Analyzing Historical Log Data with Chaos Sumo
In recent years, many companies have sprung up in the log analytics and monitoring market. It’s no surprise – as more and more complicated software and services are released, the need for deep visibility into those systems increases. With the rise of cloud computing and serverless architectures, centralizing metrics and event data is key to understanding the state of a deployment, as well as diagnosing any issues that arise in real time.
Solutions are a mix of proprietary and open source stacks. Many of the latter wrap around the ELK stack, and many of the former use Elasticsearch as their data store as well. Elasticsearch is wonderful for this use case, but its tendency of indices to explode in size with increased data ingestion causes many vendors to offer short retention periods; the amount of time your log data is accessible within their systems is often only 7,14, or maybe 30 days. After this time period, many users have no choice but to delete or archive their data; they simply can’t afford the cost or complexity of longer term storage. Some allow their data to be deleted, some archive it. Deleted data has no value. Archived data has value, but at a cost.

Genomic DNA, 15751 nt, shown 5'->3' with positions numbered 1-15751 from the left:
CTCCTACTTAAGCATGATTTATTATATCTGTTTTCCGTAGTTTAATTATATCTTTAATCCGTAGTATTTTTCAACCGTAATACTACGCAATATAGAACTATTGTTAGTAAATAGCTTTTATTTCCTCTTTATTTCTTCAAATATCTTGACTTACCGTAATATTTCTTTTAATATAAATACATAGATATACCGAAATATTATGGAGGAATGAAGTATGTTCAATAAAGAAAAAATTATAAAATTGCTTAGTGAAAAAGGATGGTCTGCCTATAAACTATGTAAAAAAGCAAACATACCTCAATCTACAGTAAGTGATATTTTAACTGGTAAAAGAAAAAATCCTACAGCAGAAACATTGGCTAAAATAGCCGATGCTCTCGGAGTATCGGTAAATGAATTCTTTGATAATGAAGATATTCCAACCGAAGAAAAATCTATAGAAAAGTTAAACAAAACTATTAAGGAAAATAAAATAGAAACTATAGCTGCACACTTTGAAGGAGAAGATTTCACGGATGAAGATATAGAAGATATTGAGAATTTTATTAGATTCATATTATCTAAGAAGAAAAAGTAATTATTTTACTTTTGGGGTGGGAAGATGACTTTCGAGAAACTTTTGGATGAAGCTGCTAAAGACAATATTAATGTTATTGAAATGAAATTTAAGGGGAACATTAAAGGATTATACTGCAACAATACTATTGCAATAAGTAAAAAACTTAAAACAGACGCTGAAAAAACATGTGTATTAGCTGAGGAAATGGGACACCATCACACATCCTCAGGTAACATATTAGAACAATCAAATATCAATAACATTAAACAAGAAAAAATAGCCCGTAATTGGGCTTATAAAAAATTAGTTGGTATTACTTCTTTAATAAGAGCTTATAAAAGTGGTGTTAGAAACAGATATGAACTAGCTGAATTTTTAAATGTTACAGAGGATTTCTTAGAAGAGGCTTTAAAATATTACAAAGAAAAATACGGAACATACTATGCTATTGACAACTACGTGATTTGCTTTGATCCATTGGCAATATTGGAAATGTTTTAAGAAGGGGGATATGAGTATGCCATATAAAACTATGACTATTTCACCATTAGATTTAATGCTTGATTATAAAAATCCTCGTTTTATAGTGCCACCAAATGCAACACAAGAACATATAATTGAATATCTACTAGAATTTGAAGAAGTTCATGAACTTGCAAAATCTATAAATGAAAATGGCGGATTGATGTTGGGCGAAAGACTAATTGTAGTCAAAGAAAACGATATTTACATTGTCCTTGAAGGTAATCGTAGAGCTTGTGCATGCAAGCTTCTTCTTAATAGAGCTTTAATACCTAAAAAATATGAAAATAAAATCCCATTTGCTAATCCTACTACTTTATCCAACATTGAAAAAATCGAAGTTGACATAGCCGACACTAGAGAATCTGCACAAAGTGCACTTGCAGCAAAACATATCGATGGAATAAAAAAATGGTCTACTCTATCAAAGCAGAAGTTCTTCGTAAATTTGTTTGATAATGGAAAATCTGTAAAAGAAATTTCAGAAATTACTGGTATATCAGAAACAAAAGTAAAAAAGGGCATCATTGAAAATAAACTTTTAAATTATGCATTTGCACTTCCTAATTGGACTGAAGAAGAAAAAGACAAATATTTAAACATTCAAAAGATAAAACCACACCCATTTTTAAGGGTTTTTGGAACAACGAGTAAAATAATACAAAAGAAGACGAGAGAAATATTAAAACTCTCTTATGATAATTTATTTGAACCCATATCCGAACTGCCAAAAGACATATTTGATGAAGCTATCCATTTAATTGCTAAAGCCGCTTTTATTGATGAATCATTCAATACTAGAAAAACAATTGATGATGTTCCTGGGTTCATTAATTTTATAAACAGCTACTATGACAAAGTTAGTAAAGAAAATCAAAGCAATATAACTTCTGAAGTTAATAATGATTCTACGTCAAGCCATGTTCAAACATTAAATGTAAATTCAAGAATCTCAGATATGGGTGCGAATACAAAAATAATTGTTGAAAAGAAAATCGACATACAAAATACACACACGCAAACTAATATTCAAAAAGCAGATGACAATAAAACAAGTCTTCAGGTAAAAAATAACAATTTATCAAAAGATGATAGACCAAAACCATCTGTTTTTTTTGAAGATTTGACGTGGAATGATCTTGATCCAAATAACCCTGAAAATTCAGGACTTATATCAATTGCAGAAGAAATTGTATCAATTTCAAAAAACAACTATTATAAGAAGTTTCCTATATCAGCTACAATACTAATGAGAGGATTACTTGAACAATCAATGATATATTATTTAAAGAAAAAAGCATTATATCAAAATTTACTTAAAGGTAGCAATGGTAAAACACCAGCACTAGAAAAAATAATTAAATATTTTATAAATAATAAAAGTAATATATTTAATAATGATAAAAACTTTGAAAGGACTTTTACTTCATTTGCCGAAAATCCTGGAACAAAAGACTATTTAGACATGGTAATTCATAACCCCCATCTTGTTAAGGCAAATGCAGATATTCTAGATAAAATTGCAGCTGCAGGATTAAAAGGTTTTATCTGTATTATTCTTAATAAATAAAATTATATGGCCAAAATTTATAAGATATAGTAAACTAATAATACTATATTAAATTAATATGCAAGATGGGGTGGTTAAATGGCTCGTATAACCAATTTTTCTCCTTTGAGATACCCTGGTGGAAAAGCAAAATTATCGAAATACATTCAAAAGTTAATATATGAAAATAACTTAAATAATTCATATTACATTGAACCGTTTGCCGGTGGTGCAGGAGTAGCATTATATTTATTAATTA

Chaos Sumo seeks to bridge this gap – allowing search and analytics on top of your archived data, while exposing the Elasticsearch API that we all love. Yes, this means you can use Kibana too:
When it comes to choosing a cloud storage offering, Object Storage is king. More specifically, Amazon’s Simple Storage Service (S3) is king. It offers the perfect platform for archiving your historical log data. S3 is:
Read the entire article here, Analyzing Historical Log Data with Chaos Sumo
via the fine folks at Chaos Sumo